In fact, over just the last half-year alone, Hackett has seen fit to release a three-disc (2CD/1BD) live collection, Selling England by the Pound & Spectral Mornings: Live at Hammersmith (InsideOut Music)—one that bookends multiple onstage performances from a beloved benchmark Genesis album with choice selections from one of his own best solo efforts—as well as publish a long-awaited autobiography, Genesis in My Bed (Wymer Publishing), plus serve up an all-new acoustic-driven, isolation-inspired travelogue, Under the Mediterranean Sea (InsideOut Music). 

In his autobiography, Hackett observes that “music doesn’t exist in splendid isolation,” which makes the scope of Mediterranean Sea that much more poignant. “I think what I was hinting at there was the idea that people design music in order for it to be received by others,” he clarifies. “If you were just doing it for yourself, it may well be that you would come up with a very different kind of product.”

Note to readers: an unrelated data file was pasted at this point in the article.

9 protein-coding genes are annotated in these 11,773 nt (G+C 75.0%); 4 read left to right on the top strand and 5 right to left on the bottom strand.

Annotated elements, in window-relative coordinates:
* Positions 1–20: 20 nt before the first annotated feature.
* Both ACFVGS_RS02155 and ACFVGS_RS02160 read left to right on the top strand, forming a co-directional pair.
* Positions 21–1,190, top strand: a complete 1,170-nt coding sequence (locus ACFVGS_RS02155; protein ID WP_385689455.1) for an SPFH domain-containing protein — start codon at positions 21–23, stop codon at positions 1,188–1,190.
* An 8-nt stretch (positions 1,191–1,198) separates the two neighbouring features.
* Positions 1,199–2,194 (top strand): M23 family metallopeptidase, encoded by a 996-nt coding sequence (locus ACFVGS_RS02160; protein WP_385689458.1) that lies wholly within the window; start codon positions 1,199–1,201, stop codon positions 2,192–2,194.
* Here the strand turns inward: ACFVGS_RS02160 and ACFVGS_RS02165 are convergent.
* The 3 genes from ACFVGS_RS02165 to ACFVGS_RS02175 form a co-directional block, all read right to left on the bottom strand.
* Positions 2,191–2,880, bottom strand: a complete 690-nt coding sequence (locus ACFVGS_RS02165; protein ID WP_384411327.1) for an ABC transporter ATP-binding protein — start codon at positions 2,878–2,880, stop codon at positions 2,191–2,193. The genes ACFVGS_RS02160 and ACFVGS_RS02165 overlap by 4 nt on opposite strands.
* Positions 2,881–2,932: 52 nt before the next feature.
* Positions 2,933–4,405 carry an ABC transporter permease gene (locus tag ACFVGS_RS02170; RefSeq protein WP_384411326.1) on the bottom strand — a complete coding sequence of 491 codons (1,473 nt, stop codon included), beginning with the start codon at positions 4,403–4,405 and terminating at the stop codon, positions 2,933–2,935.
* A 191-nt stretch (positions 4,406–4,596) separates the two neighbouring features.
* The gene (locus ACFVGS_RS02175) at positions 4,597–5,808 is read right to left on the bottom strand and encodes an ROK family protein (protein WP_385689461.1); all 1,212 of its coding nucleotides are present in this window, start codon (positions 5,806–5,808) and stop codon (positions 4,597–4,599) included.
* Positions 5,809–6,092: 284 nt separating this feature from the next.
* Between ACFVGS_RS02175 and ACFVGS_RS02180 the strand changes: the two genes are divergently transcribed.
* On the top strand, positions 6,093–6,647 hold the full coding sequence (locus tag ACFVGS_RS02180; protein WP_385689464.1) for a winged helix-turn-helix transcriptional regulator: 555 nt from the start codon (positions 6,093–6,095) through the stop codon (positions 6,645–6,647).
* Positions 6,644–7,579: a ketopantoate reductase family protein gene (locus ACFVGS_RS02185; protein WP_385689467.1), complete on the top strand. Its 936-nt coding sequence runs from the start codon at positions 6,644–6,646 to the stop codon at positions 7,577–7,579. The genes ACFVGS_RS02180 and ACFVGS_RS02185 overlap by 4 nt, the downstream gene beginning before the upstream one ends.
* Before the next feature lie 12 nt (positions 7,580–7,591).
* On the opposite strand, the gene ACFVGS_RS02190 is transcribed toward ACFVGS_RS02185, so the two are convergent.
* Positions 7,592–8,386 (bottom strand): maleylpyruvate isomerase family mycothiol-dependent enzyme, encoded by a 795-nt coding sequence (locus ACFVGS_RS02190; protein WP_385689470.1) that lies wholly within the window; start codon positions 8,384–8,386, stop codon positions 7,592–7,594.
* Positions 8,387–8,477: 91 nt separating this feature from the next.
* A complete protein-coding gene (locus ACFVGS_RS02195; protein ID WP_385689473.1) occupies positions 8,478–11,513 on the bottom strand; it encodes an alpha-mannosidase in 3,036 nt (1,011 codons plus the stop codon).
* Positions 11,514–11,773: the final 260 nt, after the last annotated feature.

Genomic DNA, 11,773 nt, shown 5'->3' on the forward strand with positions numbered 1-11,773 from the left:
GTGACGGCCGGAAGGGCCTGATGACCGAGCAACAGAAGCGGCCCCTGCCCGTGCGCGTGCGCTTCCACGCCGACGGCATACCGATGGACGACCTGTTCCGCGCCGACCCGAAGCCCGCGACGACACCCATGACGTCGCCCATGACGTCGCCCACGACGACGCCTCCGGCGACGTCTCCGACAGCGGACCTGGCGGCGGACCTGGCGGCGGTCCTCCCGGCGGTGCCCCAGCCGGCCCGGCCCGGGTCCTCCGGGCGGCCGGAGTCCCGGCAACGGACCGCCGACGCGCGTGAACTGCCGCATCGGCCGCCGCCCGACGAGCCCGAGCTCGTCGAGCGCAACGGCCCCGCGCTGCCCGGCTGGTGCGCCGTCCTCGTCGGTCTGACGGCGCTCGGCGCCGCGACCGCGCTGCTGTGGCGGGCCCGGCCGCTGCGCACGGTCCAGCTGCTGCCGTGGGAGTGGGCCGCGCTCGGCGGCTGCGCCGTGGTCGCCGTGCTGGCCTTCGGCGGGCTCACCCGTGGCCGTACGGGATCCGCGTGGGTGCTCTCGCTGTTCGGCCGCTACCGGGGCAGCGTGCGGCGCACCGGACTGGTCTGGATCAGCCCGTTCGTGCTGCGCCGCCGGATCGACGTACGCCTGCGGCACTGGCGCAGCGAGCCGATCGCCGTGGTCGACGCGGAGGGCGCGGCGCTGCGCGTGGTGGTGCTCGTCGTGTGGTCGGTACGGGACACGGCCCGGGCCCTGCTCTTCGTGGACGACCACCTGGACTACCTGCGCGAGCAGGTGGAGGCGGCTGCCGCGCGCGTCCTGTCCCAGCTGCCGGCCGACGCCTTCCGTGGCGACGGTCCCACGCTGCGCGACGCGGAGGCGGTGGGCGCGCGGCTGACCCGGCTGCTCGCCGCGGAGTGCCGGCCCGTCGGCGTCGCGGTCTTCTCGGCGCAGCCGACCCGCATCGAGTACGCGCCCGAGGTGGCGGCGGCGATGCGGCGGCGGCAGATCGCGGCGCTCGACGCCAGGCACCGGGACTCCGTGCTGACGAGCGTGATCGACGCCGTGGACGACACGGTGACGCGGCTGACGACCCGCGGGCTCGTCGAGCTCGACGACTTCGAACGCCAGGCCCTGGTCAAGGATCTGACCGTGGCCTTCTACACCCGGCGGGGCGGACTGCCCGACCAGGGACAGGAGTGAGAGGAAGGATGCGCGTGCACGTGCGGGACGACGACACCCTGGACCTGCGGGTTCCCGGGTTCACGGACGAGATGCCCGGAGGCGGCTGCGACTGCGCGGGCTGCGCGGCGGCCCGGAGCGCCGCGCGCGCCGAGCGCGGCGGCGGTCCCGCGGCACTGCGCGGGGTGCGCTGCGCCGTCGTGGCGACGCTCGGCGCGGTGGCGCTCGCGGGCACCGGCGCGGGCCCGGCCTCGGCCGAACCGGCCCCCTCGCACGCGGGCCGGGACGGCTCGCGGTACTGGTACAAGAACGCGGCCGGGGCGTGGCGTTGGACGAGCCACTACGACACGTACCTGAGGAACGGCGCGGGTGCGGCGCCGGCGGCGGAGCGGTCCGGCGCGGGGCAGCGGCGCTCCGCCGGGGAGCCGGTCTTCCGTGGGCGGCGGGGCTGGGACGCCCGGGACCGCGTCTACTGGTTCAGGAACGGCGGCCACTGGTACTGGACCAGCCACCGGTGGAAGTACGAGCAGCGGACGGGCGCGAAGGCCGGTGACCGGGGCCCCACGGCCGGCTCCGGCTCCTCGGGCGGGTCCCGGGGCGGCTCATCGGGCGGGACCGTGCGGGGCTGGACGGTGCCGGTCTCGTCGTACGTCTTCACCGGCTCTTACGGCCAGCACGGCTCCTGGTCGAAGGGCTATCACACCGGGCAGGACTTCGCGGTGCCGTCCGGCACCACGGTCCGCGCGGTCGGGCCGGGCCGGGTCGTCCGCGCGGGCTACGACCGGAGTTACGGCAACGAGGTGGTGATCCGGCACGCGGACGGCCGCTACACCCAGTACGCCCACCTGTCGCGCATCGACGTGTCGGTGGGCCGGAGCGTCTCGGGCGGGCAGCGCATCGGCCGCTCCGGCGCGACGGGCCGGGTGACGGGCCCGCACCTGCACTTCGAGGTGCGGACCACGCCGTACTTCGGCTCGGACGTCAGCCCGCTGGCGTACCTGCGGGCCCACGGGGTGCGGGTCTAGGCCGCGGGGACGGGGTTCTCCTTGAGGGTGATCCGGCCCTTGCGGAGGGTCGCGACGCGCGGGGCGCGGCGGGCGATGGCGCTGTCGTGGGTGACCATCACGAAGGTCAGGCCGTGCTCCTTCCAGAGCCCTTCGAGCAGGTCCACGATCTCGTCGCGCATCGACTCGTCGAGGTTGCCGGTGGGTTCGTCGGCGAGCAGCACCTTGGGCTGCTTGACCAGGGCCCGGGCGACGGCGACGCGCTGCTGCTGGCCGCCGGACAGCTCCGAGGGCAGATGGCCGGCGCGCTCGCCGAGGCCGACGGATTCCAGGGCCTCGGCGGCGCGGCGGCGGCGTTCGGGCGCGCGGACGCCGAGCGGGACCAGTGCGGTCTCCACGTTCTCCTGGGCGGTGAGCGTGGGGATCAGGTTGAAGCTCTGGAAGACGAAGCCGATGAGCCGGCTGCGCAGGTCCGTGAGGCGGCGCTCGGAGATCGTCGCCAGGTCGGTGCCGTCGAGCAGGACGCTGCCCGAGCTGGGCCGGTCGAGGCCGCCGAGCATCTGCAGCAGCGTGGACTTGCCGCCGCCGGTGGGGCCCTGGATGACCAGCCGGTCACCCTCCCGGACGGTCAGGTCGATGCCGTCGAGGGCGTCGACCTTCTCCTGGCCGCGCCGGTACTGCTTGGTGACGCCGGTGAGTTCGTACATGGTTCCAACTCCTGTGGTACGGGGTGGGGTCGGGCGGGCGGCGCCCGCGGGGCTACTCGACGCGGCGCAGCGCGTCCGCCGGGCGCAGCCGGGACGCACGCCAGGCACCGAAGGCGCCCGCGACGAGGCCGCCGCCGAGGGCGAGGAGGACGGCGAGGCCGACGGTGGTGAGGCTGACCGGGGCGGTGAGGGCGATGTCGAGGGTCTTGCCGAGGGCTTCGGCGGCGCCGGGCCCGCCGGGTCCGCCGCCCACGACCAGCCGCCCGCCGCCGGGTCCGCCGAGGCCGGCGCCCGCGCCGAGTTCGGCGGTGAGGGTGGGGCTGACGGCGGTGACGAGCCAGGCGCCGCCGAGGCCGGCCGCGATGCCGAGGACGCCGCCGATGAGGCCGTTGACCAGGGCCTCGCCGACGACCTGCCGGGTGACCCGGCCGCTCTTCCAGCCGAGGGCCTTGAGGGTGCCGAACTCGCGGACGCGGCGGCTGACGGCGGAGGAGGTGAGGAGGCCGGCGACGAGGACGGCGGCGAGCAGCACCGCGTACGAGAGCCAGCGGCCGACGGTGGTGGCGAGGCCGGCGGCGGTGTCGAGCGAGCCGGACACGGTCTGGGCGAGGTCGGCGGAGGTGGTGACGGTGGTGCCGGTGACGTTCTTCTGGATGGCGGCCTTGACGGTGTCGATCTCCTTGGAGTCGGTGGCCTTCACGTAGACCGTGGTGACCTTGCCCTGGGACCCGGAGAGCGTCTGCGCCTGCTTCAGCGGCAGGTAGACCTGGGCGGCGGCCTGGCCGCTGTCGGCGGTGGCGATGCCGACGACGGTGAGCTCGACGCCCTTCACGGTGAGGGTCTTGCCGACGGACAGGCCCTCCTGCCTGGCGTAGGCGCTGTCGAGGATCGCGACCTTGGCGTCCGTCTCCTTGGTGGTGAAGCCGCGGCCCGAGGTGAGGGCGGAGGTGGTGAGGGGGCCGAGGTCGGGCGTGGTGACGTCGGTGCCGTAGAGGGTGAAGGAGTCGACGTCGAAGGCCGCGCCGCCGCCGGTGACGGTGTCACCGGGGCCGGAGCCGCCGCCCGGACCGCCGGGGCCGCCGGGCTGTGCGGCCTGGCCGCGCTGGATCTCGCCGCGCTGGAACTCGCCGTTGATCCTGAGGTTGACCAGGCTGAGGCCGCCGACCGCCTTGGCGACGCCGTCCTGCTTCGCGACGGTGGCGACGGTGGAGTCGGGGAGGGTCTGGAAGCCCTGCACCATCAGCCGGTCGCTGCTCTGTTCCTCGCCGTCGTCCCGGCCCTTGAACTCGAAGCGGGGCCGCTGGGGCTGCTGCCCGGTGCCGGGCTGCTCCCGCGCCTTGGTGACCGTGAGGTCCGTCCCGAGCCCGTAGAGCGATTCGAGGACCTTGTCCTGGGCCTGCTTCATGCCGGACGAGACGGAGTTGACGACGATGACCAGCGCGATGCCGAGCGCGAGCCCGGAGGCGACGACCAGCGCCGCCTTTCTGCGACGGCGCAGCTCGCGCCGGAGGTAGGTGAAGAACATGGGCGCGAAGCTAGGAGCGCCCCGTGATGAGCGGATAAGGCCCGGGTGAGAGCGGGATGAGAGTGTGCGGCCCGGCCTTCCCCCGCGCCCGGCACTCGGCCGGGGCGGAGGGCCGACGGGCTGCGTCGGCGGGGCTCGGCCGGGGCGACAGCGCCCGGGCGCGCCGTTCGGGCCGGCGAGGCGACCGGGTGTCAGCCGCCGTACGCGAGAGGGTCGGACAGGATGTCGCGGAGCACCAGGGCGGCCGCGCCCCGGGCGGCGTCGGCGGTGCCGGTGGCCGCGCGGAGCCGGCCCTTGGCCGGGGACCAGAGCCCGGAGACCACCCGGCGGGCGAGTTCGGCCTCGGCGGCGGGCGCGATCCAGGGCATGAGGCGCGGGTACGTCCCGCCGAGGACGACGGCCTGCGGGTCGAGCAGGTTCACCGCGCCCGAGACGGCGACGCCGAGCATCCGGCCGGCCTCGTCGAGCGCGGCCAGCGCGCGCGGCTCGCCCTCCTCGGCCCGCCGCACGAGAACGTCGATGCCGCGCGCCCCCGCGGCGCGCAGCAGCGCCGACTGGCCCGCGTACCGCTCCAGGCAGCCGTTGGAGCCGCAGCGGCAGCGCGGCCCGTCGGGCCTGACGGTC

Hackett’s pastoral sound leanings often hearken back to another era entirely, something he equates to his admiration for the legendary Spanish classical guitarist, Andrés Segovia. “His music is very poetic and very symbolic. There’s something about the way he bends the rhythm and takes time over a phrase, holding it because of the barre chord,” Hackett explains. “It’s a bit like an embrace. You get the feeling someone’s making love to the instrument, rather than just reading off the dots. It’s much more engaging. I’m told it’s a romantic, 19th century approach—and I’m just a 19th century guy, really. I like the way people played at that time, with lots of hammering on and hammering off to get different tones, and not articulating every note to the benefit of getting those varied tone colors.”

Classical elements permeate much of Hackett’s work—but it goes even further than that. “There are a lot of classical influences,” he allows, “but it’s a bit like classical meets blues. Blues was really the genre where guitar came alive, sonically. And then, of course, it was transmitted to all these other styles. I guess progressive music really attempts to bridge the gap between all these various genres. It’s also a generation gap that’s being bridged as well. The best progressive music certainly takes you places.”